More often than not, I conduct Multichannel Forensics analyses for brands that are struggling.
There's a hope that the project will yield that "ah ha" moment, one that identifies the core problem.
And we do have those "ah ha" moments, moments that identify the core problem.
Seldom do we identify a problem that can be fixed quickly. Often, the problem isn't within or across channels. In fact, the problem seldom has to do with channels. The problem almost always has to do with merchandise.
One of the sins of the past ten years is an economy based on cheap money. For a decade, we became lazy. Demand increased, and a new channel (the internet) fueled perceived growth.
When cheap money went away, our lazy practices conspired against us. We used to offer the customer free shipping, then marvel at the 20% increase in volume. Now, sales are down 20%, and if we execute the free shipping promotion, we just get the business back to where it used to be, albeit with less profit.
There won't be any quick fixes. We spent more than a decade getting ourselves in this mess. Only excellence will pull us out.
Helping CEOs Understand How Customers Interact With Advertising, Products, Brands, and Channels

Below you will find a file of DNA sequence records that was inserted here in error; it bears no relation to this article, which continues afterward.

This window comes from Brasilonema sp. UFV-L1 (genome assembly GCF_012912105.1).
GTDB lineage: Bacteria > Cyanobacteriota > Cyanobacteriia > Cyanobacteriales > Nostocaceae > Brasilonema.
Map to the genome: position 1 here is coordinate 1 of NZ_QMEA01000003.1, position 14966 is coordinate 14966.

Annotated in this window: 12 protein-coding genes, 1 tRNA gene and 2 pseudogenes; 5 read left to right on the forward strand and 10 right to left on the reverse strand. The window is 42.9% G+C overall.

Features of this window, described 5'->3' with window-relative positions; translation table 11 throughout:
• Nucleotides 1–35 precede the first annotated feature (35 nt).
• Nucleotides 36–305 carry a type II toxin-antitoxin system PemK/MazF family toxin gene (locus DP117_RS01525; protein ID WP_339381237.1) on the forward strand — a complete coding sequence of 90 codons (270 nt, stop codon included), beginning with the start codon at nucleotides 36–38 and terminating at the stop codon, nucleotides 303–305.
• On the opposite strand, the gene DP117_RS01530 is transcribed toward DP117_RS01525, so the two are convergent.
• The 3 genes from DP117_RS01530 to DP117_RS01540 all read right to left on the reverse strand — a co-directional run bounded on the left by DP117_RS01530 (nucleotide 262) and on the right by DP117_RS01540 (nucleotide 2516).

August 29, 2008
Multichannel Forensics A to Z: Quick Fix
Subscribe to: Post Comments (Atom)
I Don't Have Control Over New Customers Anymore
We dig into the findings of a Marketing Budget Experiment. The CEO is anxious, because 72% of Paid Social customers are new, while 28% are e...
It is time to find a few smart individuals in the world of e-mail analytics and data mining! And honestly, what follows is a dataset that y...
Sometimes you think "people already know this stuff". Sometimes you realize that Google Analytics give smart analysts almost no op...
If you want to understand why clients don't trust vendors and trade journalists, read this little peach from a week ago: Direct Mail is ...
Post a Comment
Note: Only a member of this blog may post a comment.